By MATTHEW ORMSETH MAR 09, 2019 | 5:00 AM
They were doing the line dance when what sounded like firecrackers split the air.
Because the sound was to be expected at a Chinese lantern festival, no one immediately noticed the demise of a fig tree that for 144 years had watched skyscrapers built around it and a freeway carved out beside it; that saw the changing fashions and hairstyles of the people beneath it; that sheltered a growing number of homeless people from rain and sun.
It wasn’t the sound of firecrackers. It was the sound of a tree dying.
“We saw the lanterns attached to the tree start to go,” said Teena Apeles, whose daughter’s troupe was waiting to perform. “We knew something was wrong.”
The tree seemed to fall in slow motion, the swoop of its descent dramatized by the red paper lanterns strung from its branches, Apeles said.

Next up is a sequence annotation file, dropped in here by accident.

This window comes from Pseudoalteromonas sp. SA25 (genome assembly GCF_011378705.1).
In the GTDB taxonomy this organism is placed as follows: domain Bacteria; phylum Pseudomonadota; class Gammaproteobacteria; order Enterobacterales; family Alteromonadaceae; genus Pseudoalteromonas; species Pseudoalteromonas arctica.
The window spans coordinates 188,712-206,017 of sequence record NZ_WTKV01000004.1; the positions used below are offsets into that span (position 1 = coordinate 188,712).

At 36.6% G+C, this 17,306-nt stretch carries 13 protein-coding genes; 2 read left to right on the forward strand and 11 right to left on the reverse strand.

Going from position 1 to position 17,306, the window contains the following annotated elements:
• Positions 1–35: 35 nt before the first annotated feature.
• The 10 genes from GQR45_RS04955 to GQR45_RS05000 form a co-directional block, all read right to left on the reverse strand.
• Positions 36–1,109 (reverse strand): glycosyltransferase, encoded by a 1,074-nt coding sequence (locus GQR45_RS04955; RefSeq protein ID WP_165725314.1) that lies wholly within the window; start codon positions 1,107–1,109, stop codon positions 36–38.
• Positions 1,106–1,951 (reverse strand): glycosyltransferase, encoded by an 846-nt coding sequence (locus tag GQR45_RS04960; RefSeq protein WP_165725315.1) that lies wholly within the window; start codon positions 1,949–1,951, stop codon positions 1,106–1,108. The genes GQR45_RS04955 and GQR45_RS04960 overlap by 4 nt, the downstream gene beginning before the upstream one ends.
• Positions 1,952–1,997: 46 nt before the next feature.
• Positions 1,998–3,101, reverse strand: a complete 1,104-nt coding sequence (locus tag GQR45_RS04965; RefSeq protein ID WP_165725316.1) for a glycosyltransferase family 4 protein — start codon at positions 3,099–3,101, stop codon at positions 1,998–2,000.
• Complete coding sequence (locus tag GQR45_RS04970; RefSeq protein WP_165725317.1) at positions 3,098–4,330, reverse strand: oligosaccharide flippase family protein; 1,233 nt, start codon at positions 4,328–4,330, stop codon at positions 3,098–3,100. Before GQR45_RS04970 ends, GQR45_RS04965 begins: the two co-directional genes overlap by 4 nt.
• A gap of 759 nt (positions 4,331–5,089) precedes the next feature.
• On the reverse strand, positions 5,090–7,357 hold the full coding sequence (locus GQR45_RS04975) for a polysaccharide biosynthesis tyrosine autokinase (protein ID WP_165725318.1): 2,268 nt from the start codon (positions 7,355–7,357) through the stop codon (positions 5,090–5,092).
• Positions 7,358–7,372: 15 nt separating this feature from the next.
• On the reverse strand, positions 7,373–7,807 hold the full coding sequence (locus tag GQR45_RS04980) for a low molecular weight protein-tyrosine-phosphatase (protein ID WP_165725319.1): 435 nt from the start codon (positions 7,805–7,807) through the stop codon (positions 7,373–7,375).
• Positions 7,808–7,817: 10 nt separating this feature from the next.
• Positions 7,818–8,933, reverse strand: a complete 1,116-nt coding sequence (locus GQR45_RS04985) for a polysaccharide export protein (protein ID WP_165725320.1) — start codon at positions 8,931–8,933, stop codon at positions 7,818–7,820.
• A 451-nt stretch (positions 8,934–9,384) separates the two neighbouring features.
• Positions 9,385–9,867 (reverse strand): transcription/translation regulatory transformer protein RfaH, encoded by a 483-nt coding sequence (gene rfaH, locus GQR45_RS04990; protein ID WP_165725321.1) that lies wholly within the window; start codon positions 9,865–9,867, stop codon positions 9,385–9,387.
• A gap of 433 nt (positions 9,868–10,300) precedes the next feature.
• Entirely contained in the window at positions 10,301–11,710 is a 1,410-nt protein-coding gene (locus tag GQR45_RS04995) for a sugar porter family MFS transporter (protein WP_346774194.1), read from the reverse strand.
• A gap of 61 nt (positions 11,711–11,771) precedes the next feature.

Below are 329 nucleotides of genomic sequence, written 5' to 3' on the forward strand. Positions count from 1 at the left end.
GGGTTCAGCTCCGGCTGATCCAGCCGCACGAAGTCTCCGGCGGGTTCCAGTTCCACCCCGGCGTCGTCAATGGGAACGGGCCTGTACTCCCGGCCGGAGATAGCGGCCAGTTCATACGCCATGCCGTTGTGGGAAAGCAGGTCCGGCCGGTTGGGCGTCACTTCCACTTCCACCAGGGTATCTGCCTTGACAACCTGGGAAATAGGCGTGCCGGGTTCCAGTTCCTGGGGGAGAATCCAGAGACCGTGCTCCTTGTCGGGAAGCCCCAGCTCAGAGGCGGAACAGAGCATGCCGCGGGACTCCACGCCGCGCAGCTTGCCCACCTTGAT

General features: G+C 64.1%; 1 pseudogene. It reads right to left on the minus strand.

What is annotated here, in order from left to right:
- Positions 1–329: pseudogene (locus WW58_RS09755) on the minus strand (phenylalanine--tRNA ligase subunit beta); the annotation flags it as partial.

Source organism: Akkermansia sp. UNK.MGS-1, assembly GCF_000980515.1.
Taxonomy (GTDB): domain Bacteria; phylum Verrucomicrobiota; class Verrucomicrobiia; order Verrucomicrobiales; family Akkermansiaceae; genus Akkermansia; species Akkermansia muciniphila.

And with that, the four Moreton Bay figs that have towered for more than 140 years over the cradle of Los Angeles were three.
Since 1875, the trees had formed a kind of compass circling El Pueblo de Los Angeles, the brick plaza where the city was founded.
The four figs were planted at El Pueblo by agriculturalist and City Councilman Elijah Hook Workman, KCET reported in 2013. The Ficus macrophylla was brought from Australia to Southern California in the 1860s and 1870s, probably to provide shade and ornamentation, said Donald Hodel, a horticulture advisor for the University of California’s Cooperative Extension.
Today, there is barely a stump where the fig stood for 144 years at the southern point of El Pueblo’s plaza. The tree was cut up with chain saws and hauled away with a crane.
From and including: Wednesday, November 14, 2018
To and including: Saturday, March 2, 2019
Result: 109 days
Or 3 months, 17 days including the end date.
Third Temple Architect Daniel Libeskind designs Rockefeller tree star placed on 11/14/2018
Third Temple architech .... Daniel Libeskind #811 #26 #33